Under the new program, tens of thousands of travelers who are stopped repeatedly because their names match those of suspected terrorists will be permitted to register with the airlines, USA Today reported Monday.
Homeland Security chief Michael Chertoff said once their names and date of birth have been added to company records, they will be treated like the rest of the flying public.
"After that, they will get their boarding pass just like everyone else does," Chertoff said.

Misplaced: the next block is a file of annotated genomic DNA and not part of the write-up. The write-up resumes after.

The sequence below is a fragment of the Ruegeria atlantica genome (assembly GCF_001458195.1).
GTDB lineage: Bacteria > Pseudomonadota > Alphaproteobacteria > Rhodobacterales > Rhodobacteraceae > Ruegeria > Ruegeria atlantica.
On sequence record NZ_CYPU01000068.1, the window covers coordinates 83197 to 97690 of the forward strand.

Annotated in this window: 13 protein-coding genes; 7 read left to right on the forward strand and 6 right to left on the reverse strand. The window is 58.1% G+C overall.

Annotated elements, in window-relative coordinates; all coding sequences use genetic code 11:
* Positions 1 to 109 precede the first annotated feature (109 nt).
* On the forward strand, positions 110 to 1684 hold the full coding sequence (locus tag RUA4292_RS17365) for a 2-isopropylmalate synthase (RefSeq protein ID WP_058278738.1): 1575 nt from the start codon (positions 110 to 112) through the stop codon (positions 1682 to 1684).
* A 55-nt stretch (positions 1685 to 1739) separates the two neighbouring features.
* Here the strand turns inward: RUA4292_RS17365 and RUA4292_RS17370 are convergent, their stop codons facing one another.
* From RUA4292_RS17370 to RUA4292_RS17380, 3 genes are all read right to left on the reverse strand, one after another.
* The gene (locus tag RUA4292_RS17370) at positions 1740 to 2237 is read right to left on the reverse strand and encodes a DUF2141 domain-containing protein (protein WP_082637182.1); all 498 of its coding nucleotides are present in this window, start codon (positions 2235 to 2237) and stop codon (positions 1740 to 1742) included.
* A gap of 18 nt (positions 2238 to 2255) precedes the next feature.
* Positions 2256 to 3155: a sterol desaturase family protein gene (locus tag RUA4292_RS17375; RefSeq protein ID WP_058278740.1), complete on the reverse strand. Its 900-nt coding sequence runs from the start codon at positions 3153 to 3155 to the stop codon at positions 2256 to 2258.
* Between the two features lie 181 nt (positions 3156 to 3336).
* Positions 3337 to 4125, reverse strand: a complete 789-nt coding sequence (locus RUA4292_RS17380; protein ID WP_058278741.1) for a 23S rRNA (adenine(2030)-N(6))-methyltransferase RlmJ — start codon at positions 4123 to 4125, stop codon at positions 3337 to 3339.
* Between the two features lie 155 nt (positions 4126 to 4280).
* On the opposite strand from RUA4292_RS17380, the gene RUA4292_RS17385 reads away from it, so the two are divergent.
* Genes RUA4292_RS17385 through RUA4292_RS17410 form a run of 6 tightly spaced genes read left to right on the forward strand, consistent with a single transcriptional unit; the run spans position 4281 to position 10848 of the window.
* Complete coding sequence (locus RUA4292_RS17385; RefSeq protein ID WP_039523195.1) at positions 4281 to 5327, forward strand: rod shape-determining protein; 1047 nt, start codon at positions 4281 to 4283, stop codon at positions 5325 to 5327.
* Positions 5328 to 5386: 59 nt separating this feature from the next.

The downside is that travelers will have to provide their personal information to each airline they use and it is up to the airline to decide whether it wants to participate in the program.
"The airlines need to learn more about the program to determine to what extent they can use it," said David Castelveter, a spokesman for the Air Transport Association.